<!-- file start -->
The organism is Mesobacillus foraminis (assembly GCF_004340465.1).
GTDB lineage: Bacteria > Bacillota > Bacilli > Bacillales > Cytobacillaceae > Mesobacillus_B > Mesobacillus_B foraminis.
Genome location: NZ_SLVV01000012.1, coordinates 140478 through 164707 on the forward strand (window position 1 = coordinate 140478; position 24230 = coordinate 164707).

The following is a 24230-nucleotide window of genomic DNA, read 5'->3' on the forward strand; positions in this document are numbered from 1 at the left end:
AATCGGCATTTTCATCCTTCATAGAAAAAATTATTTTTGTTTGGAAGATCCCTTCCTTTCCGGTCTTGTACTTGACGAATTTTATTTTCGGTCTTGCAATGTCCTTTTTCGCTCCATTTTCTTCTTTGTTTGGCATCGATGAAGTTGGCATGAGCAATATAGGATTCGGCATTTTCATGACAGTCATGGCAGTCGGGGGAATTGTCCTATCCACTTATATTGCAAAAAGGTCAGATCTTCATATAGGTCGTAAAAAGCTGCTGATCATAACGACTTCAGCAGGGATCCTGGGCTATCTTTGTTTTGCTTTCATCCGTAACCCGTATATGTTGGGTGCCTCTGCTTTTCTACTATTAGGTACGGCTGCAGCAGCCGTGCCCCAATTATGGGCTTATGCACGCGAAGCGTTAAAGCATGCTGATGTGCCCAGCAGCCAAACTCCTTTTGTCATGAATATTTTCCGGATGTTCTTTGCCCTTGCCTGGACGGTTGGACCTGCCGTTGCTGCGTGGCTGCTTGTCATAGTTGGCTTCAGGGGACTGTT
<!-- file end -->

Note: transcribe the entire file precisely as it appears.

The organism is Mesobacillus foraminis (assembly GCF_004340465.1).
GTDB lineage: Bacteria > Bacillota > Bacilli > Bacillales > Cytobacillaceae > Mesobacillus_B > Mesobacillus_B foraminis.
Genome location: NZ_SLVV01000012.1, coordinates 140478 through 164707 on the forward strand (window position 1 = coordinate 140478; position 24230 = coordinate 164707).

The following is a 24230-nucleotide window of genomic DNA, read 5'->3' on the forward strand; positions in this document are numbered from 1 at the left end:
AATCGGCATTTTCATCCTTCATAGAAAAAATTATTTTTGTTTGGAAGATCCCTTCCTTTCCGGTCTTGTACTTGACGAATTTTATTTTCGGTCTTGCAATGTCCTTTTTCGCTCCATTTTCTTCTTTGTTTGGCATCGATGAAGTTGGCATGAGCAATATAGGATTCGGCATTTTCATGACAGTCATGGCAGTCGGGGGAATTGTCCTATCCACTTATATTGCAAAAAGGTCAGATCTTCATATAGGTCGTAAAAAGCTGCTGATCATAACGACTTCAGCAGGGATCCTGGGCTATCTTTGTTTTGCTTTCATCCGTAACCCGTATATGTTGGGTGCCTCTGCTTTTCTACTATTAGGTACGGCTGCAGCAGCCGTGCCCCAATTATGGGCTTATGCACGCGAAGCGTTAAAGCATGCTGATGTGCCCAGCAGCCAAACTCCTTTTGTCATGAATATTTTCCGGATGTTCTTTGCCCTTGCCTGGACGGTTGGACCTGCCGTTGCTGCGTGGCTGCTTGTCATAGTTGGCTTCAGGGGACTGTT